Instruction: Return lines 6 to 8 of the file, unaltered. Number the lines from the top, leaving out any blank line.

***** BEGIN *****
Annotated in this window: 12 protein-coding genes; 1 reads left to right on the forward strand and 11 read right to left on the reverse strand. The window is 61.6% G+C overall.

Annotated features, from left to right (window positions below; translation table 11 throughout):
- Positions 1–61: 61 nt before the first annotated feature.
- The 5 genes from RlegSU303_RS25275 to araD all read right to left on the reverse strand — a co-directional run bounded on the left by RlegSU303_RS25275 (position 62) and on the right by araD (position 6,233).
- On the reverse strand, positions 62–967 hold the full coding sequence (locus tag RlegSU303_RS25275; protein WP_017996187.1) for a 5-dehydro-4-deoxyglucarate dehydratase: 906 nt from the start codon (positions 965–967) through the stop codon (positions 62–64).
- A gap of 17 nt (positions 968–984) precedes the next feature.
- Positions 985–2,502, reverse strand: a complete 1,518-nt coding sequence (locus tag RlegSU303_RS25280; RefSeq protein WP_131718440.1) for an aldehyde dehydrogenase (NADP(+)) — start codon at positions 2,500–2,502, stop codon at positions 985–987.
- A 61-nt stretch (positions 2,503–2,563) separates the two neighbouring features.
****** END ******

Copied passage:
- A gap of 17 nt (positions 968–984) precedes the next feature.
- Positions 985–2,502, reverse strand: a complete 1,518-nt coding sequence (locus tag RlegSU303_RS25280; RefSeq protein WP_131718440.1) for an aldehyde dehydrogenase (NADP(+)) — start codon at positions 2,500–2,502, stop codon at positions 985–987.
- A 61-nt stretch (positions 2,503–2,563) separates the two neighbouring features.